Nov 19, 2018

Housing Trends

Alexa: Help Me Find A Home

The creation of 50,000 jobs by Amazon in Long Island City, NY and Arlington County, VA (25,000 each) will undoubtedly impact the dynamics in both cities. Amazon will help fund some infrastructure projects, including investing in existing public transportation, but the concentration of individuals working at the new headquarters will need access to schools, restaurants, emergency services, and, of course, housing.  Our Ali Wolf, Director of Economic Research, explores possible impacts on Arlington County and the surrounding area.

Elevating An Already Prime Economy

Crystal City in Northern Virginia, now part of the rebranded National Landing, will give $550M as an incentive to Amazon over 12 years contingent on Amazon creating 25,000 jobs with an average wage of over $150,000. Hiring is expected to start in 2019. The new opportunities add to the 1,500 employees at the Amazon Web Services corporate office near Herndon announced last year.

  • The new jobs will strain an already tight labor market, particularly in Northern Virginia; of all the Fortune 500 companies located in the greater DC metro, 75% of them are in the area.
  • The sub-3.0% unemployment rate is met with three of the top five highest median household incomes in the country (Loudoun, Fairfax, and Arlington).
  • With the economy at full employment, managers of highly skilled workers will need to adjust compensation to retain the talent.

Of the new roles, Amazon will likely be targeting sales, solution architects, software developers, project managers, and operations*. Amazon’s commitment to 25,000 jobs doesn’t capture indirect employment, ranging from lobbyists to lawyers, teachers, and real estate specialists. A study looking at Seattle shows that for every one technology job hired, another seven jobs were created.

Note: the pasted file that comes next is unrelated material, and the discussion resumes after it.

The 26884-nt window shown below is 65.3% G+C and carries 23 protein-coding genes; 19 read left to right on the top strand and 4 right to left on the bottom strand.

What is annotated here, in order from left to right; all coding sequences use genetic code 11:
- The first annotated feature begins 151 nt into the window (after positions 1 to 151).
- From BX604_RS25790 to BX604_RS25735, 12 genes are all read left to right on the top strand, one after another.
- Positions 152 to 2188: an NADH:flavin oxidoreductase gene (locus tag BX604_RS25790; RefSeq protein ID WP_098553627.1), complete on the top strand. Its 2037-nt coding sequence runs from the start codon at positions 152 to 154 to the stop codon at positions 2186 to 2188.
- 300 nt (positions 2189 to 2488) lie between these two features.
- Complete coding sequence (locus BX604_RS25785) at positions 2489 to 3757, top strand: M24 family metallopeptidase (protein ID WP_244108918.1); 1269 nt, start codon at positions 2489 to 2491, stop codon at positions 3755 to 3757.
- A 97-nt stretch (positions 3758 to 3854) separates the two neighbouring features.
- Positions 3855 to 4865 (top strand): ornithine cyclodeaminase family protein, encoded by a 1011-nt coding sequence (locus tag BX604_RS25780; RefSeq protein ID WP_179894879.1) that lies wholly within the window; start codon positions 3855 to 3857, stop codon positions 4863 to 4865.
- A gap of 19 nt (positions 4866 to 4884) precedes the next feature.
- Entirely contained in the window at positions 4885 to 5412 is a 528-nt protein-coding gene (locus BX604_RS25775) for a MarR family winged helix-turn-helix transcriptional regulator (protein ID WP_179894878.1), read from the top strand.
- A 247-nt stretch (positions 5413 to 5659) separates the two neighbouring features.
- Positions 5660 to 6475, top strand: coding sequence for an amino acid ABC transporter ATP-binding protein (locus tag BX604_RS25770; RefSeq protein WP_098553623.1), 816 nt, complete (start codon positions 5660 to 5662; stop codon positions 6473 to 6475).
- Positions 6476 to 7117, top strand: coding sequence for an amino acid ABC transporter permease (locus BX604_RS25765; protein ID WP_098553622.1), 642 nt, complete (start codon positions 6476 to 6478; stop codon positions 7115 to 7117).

It should be mentioned that the jobs are not without a cost. Both Virginia and New York offered up an unprecedented amount of incentives ($550M for Virginia, mentioned above, and $1.5B in New York) to Amazon. The cost per job in Virginia paid by the tax-funded incentives is $22,000, far below the $48,000 in New York. The money is looked at as an investment in the economy and is predicted to largely pay for itself through new tax revenue, but only time will tell if the economics will play out as planned.

Alexa: Help Find Me A Home

Both Northern Virginia housing permits and contracts were down year-over-year ahead of Amazon’s announcement. That trend will reverse in the coming months given the anticipated growth in the labor pool and speculative buying of land and homes.

  • On the resale side, the increased demand will drive prices up in Arlington County considering the area is largely built out and supply for homes priced under $1.1M stands at two months (four to six is considered equilibrium).
  • The rental market will see a fairly substantial short-term boost. As the metro experiences an influx of relocating workers, their first move will likely be into rental accommodation. Expect to see a spike in occupancy and rental rates along transit lines connecting to Crystal City.
  • New for-sale developments are scarce around Crystal City creating an opportunity for growth in nearby counties. Of the closest actively selling projects, the average square footage is between 2,500 and 3,000 and 75% of them are attached. The Zonda map below shows Crystal City (green pin) and the aforementioned actively selling projects (hammers).